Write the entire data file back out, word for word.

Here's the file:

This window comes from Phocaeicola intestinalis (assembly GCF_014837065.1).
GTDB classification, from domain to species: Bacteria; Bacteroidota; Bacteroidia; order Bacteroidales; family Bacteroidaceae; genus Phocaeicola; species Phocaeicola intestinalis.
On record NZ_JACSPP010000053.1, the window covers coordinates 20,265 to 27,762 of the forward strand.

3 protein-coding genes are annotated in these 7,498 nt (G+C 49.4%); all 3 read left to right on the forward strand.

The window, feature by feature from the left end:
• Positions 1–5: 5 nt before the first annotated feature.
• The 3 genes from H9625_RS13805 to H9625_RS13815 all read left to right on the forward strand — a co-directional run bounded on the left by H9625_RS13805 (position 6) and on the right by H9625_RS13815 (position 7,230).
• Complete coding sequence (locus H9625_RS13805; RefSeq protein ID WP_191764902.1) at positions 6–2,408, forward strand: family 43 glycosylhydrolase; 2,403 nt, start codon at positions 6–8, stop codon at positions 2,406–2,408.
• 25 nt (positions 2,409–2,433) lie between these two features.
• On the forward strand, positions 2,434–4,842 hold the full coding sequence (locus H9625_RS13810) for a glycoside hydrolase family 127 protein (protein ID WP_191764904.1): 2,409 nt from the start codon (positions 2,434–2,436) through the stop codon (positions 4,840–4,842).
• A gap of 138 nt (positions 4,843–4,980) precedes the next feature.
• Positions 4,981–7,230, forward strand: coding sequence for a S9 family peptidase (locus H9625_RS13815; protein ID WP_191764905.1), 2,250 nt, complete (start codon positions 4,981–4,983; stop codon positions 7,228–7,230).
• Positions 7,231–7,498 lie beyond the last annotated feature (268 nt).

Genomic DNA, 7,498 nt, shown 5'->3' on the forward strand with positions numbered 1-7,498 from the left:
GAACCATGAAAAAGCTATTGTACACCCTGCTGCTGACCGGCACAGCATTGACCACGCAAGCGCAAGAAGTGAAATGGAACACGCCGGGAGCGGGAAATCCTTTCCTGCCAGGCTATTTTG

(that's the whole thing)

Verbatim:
This window comes from Phocaeicola intestinalis (assembly GCF_014837065.1).
GTDB classification, from domain to species: Bacteria; Bacteroidota; Bacteroidia; order Bacteroidales; family Bacteroidaceae; genus Phocaeicola; species Phocaeicola intestinalis.
On record NZ_JACSPP010000053.1, the window covers coordinates 20,265 to 27,762 of the forward strand.

3 protein-coding genes are annotated in these 7,498 nt (G+C 49.4%); all 3 read left to right on the forward strand.

The window, feature by feature from the left end:
• Positions 1–5: 5 nt before the first annotated feature.
• The 3 genes from H9625_RS13805 to H9625_RS13815 all read left to right on the forward strand — a co-directional run bounded on the left by H9625_RS13805 (position 6) and on the right by H9625_RS13815 (position 7,230).
• Complete coding sequence (locus H9625_RS13805; RefSeq protein ID WP_191764902.1) at positions 6–2,408, forward strand: family 43 glycosylhydrolase; 2,403 nt, start codon at positions 6–8, stop codon at positions 2,406–2,408.
• 25 nt (positions 2,409–2,433) lie between these two features.
• On the forward strand, positions 2,434–4,842 hold the full coding sequence (locus H9625_RS13810) for a glycoside hydrolase family 127 protein (protein ID WP_191764904.1): 2,409 nt from the start codon (positions 2,434–2,436) through the stop codon (positions 4,840–4,842).
• A gap of 138 nt (positions 4,843–4,980) precedes the next feature.
• Positions 4,981–7,230, forward strand: coding sequence for a S9 family peptidase (locus H9625_RS13815; protein ID WP_191764905.1), 2,250 nt, complete (start codon positions 4,981–4,983; stop codon positions 7,228–7,230).
• Positions 7,231–7,498 lie beyond the last annotated feature (268 nt).

Genomic DNA, 7,498 nt, shown 5'->3' on the forward strand with positions numbered 1-7,498 from the left:
GAACCATGAAAAAGCTATTGTACACCCTGCTGCTGACCGGCACAGCATTGACCACGCAAGCGCAAGAAGTGAAATGGAACACGCCGGGAGCGGGAAATCCTTTCCTGCCAGGCTATTTTG